Rolling in the Dough … and salt

Soft Pretzel Bites

In the time B.C.19, I traveled to Pacific Palisades to help wish my niece good travels as she returned to Australia for vet school. One evening, the family visited a neighbor’s home where I encountered a blast from my 70’s childhood: cheese fondue. But it was never as amazing as this. Smooth raclette cheese was paired with fresh vegetables and a local shop’s unbelievable pretzel bread. Dip after dip with that iconic long fork was simple and luxurious at once. But that bread! I soon found myself nibbling away at the bread alone.

Back home, I dreamt of the bread on and off for months as the Covid lockdown started. Almost a year passed, and I was really craving soft pretzels. After scouring the internet for ideas, I fell upon a recipe by Two Peas & Their Pod. The recipe includes the boiling step–important to creating the puff and crispiness necessary for the chewy interior. Because we bake in an apartment kitchen with a temperamental oven and do not have a stand mixer, this is a riff on their recipe.

  • 1 1/2 cups warm water
  • 2 tablespoons light brown sugar
  • 2 1/2 teaspoons active dry yeast
  • 6 Tablespoons unsalted butter melted
  • 2 1/2 teaspoons kosher salt
  • 4 ½ to 5 cups King Arthur all-purpose flour
  • Vegetable oil
  • 1/3 cup baking soda 
  • 1 egg white beaten with 1/2 tablespoon cold water
  • Kosher salt

Combine the 1 ½ cups water, sugar, yeast, and butter in a metal bowl and stir until combined. Let sit for 5 minutes or so to allow the yeast to activate, and the mix begins to foam.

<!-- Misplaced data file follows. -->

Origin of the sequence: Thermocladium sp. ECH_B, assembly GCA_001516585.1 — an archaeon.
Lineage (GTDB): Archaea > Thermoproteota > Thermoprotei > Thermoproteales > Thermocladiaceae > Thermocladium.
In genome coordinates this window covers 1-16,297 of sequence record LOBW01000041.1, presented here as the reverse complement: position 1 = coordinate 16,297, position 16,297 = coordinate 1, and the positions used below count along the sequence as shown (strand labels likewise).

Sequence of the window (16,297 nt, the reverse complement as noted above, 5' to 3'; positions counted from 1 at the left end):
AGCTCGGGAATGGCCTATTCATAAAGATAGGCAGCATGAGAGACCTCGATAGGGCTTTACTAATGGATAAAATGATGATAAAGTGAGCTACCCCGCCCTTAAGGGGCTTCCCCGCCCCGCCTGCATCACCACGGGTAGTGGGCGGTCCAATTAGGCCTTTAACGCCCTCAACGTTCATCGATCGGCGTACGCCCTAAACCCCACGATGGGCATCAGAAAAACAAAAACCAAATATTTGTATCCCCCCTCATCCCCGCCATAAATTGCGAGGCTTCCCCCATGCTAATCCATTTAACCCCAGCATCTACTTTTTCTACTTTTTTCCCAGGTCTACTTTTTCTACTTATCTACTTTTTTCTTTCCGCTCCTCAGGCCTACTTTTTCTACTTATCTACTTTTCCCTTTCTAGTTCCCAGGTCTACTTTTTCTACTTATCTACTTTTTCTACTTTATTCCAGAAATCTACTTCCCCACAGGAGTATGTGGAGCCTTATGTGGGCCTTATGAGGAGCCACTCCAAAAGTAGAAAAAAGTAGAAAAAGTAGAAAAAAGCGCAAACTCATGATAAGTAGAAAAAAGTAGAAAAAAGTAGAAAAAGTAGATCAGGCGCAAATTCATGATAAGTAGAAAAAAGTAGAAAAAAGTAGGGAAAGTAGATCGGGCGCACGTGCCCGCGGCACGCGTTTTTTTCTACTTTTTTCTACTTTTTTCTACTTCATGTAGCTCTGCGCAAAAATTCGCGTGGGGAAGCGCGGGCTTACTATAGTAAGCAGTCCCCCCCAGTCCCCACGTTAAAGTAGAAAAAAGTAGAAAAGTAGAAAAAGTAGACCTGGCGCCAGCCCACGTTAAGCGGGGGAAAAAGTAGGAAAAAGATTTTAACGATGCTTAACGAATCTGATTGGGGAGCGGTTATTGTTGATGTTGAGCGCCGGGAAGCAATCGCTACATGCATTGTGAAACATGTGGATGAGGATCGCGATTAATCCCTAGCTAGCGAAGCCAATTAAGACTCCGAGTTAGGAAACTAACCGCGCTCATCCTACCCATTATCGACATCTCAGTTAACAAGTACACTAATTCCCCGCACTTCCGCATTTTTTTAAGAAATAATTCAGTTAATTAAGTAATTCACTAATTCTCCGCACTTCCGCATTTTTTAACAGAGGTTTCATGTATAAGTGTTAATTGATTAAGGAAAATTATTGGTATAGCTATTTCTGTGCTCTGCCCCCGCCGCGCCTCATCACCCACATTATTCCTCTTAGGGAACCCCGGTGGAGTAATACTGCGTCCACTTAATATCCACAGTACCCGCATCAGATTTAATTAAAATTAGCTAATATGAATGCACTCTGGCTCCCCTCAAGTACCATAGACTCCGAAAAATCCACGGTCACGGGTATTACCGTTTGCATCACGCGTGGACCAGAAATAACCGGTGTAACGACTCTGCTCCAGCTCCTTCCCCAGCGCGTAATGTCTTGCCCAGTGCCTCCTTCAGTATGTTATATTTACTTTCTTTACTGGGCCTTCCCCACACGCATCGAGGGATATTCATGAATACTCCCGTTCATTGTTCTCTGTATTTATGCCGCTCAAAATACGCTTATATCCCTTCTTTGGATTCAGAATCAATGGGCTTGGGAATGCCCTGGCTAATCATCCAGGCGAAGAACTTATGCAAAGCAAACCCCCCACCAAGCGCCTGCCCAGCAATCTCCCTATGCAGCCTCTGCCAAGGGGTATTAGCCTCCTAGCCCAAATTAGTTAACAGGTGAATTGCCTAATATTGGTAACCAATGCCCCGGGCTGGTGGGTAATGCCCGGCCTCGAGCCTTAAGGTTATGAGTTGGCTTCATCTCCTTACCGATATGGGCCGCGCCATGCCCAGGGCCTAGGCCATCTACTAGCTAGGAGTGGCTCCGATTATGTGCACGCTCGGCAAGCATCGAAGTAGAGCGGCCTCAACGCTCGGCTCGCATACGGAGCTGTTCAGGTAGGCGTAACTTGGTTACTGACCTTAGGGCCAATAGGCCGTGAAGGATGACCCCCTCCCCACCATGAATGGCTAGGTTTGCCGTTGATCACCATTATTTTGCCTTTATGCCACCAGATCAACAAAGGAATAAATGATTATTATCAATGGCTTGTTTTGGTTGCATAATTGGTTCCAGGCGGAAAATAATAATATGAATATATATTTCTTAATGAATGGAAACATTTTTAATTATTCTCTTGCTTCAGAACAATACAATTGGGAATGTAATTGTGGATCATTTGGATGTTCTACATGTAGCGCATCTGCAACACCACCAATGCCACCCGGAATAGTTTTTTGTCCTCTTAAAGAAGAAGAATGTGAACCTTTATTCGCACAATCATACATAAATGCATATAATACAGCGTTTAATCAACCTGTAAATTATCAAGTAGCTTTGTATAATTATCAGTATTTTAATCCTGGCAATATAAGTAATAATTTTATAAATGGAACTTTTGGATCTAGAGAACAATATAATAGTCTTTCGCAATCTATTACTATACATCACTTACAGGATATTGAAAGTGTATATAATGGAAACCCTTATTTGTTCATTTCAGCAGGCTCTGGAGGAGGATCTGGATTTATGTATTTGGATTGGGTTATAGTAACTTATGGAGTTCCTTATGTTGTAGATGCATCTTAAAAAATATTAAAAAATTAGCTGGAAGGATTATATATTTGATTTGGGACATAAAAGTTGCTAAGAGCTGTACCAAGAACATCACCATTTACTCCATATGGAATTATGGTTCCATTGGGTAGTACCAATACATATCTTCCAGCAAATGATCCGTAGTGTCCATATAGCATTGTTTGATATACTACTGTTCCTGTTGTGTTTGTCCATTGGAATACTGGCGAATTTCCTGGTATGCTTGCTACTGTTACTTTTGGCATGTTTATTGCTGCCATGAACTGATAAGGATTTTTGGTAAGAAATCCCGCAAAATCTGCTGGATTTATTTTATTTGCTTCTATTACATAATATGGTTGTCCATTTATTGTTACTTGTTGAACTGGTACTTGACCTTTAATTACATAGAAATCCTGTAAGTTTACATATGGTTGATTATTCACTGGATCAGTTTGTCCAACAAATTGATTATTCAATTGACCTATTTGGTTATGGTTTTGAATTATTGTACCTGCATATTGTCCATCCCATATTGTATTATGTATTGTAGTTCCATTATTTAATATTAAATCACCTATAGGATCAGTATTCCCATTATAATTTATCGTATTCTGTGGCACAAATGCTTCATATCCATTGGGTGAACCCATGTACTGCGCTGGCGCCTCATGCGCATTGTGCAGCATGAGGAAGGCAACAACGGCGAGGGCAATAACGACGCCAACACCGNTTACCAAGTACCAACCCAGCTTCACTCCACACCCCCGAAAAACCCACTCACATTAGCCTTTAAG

Add the salt and flour in 1/2 cup intervals while mixing with a pastry blender (or utensil of your choice). Once 4 1/2 cups are incorporated, and the dough begins to pull away from the side of the bowl, dump the dough onto a lightly floured flat surface to begin kneading in a ball for about 5-7 minutes. The dough should be quite firm and slightly tacky, but not sticky. If the dough is sticky, knead the flour in 1 Tbsp. at a time until the dough is smooth.

Oil a bowl with vegetable oil, add the dough, and turn to coat with the oil. Cover the bowl with plastic wrap leaving a small vent along the side. If you live where humidity is low (lucky you!), dampen a clean towel and place that over the dough. Place in a warm spot until the dough doubles in size. While most recipes say this takes an hour, we both had work to do and left it for 5 hours. The extra proofing worked wonderfully, so we are sticking to it.

Preheat the oven to 425 degrees F. Bring the 2 1/2-3 quarts of water to a boil in a medium-sized pasta pot over high heat and add the baking soda in 3 batches. The reaction will cause the water to boil over, so add slowly.

While you are waiting for the water to boil, divide the dough into 8 equal pieces. Roll each piece into a long rope measuring approximately 20 inches long and 3/4″ in diameter. Cut the dough into one-inch pieces with a pastry scraper or kitchen shears. Once the pretzels hit the baking soda water, they will puff to almost twice the original size, so consider what size you would like as the end product.

Slide small batches (approximately 15 pieces) into the boiling water and boil the pretzel bites in the water solution for about 30 seconds. Remove with a large slotted spoon, being sure to drain well. Place pretzel bites on a baking sheet that has been sprayed with cooking spray, making sure they are not touching each other. Brush the tops with the egg white wash and season liberally with kosher salt. Place into the oven and bake for 15 to 18 minutes until golden brown. We had to rotate the pans at 13 minutes because our oven doesn’t heat evenly, but it all worked in the end.

Serve with cheese dip and an assortment of mustards (we loved French’s yellow) and pair with Lagunitas IPA.

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